Like Wallace before him, Crookes was naive about how his colleagues might see his paranormal investigations. He’d expected demands for replication, perhaps competition from those who wanted to conduct their own studies of [the medium]. He had anticipated criticism of the equipment he’d used, suggestions for better tests. He’d not expected to be slandered by anonymous report--or to see his friends slandered with him.
When they went to a sitting with one of the amateur mediums whose detailed knowledge was seemingly inexplicable or collected so many similar stories of ghostly visitations it defied probability, I marveled with them.
The man jolted upright in bed. It was four o’clock in the morning. Someone had just gripped his hand. The touch was as cold and thin as water. He exclaimed to his wife, startled by the feel of those chilly fingers. He caught a glimpse of a woman leaving; there’d been something about the way she moved, the set of her dark head, that had reminded him of his aunt. But the man and his wife were in Nottingham, and on this early June morning in 1880, the aunt was supposed to be on a steamer heading for the United States. He leapt up to check the front door on the house. It was on the chain. He returned, saying to his wife that he feared his aunt was dead. “You’re dreaming,” she replied. Her diagnosis was that he’d eaten too large a supper before going to bed. Two weeks later, they received a letter from his aunt’s solicitor. She had died at sea on the day that he’d felt that ice-water hand in the middle of a summer night.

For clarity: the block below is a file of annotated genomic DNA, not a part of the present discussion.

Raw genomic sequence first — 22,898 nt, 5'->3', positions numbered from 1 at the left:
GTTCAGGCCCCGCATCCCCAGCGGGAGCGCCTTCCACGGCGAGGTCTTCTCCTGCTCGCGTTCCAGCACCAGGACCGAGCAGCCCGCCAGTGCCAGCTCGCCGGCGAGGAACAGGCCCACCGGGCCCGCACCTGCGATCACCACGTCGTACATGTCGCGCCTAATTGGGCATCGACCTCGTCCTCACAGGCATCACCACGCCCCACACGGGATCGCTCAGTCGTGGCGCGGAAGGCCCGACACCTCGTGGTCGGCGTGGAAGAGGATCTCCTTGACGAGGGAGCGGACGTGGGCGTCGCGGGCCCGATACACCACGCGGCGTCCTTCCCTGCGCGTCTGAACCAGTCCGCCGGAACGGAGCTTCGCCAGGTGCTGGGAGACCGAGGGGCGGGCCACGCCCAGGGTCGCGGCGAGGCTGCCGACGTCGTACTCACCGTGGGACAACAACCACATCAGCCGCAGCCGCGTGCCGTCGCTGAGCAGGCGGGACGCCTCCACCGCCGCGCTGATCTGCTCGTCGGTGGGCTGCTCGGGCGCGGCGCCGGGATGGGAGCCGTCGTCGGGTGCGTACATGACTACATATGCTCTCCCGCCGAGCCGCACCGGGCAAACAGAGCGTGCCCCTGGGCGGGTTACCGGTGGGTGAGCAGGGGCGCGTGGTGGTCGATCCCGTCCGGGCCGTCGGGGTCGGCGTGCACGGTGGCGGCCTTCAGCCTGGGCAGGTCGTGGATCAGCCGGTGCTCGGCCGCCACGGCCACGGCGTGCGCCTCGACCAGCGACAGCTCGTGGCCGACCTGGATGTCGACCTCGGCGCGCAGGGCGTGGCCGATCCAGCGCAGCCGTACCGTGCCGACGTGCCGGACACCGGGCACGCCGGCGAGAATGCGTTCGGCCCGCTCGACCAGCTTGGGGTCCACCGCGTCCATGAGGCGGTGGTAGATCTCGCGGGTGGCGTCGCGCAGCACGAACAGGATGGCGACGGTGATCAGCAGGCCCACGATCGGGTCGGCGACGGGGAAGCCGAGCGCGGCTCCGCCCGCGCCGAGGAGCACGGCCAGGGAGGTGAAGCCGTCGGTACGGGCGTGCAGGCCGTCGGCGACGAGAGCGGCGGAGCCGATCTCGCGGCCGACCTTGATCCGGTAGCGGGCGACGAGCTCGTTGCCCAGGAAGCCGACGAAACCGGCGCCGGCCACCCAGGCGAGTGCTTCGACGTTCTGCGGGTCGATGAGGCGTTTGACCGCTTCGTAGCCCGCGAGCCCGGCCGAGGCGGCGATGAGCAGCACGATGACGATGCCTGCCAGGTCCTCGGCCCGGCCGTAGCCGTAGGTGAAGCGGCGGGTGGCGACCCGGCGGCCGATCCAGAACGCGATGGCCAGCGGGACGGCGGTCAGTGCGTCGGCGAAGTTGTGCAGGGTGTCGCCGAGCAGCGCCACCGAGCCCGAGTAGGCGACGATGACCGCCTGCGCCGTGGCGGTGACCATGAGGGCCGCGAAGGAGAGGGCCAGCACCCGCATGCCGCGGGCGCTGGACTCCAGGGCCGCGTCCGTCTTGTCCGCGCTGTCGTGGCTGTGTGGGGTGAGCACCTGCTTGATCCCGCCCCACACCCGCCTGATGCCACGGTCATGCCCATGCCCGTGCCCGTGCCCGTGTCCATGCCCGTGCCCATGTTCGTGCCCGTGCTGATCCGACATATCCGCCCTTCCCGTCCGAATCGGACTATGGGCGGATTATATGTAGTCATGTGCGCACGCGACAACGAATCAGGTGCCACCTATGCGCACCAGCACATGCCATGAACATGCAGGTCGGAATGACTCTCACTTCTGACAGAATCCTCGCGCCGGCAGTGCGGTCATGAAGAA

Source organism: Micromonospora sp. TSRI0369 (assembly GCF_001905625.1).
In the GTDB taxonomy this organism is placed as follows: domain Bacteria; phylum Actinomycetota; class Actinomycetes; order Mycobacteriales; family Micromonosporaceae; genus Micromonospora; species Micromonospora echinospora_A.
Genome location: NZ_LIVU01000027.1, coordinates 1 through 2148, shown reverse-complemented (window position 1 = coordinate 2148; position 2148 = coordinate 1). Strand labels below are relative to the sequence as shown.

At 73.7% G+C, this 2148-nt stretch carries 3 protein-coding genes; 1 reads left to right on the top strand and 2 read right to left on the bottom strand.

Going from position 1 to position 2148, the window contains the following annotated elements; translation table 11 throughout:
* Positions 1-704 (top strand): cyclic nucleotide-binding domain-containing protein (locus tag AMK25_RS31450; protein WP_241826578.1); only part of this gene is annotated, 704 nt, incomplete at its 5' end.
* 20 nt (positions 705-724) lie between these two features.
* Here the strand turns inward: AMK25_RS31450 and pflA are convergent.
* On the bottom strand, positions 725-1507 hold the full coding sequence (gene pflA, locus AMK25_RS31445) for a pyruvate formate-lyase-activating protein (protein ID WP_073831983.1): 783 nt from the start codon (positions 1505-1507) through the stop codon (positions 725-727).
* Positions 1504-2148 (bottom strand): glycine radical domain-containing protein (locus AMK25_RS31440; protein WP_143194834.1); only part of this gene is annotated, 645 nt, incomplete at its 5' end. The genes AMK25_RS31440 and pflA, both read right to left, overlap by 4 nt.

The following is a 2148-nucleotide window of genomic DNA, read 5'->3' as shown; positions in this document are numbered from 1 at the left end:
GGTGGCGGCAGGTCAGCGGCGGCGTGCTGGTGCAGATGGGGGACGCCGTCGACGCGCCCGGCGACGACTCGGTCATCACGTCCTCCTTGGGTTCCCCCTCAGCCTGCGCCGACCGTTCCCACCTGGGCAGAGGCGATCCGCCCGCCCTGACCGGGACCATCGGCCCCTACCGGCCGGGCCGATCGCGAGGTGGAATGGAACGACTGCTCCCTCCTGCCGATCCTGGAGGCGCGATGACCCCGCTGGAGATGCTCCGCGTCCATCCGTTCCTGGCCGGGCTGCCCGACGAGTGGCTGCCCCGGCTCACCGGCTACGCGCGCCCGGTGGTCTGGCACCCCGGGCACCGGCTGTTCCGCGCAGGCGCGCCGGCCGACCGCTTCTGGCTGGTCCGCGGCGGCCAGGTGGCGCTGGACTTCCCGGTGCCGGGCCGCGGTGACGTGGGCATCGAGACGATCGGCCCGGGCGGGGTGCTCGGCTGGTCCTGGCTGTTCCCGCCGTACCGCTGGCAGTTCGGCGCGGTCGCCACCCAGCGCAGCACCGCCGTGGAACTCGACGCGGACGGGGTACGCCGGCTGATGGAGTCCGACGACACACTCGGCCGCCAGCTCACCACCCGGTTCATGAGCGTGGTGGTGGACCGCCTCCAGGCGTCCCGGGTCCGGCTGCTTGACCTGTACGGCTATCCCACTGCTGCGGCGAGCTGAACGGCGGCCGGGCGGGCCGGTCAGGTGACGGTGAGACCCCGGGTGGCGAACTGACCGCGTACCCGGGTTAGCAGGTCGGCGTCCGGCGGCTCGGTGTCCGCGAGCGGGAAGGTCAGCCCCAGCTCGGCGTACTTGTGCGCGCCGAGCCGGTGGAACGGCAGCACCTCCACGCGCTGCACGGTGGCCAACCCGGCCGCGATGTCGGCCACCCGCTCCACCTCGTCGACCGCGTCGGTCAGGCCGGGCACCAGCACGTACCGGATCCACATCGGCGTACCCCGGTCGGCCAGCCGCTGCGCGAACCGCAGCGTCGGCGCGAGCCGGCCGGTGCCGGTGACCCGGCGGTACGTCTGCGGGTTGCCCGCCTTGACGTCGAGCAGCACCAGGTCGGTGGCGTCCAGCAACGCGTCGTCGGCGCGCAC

When they had a moment of private grief, or joy, or weariness, I felt it too. The book spans several decades, covering the death of most of the principals. And as you might imagine in a history of afterlife exploration, when the various friends die, things get even more interesting!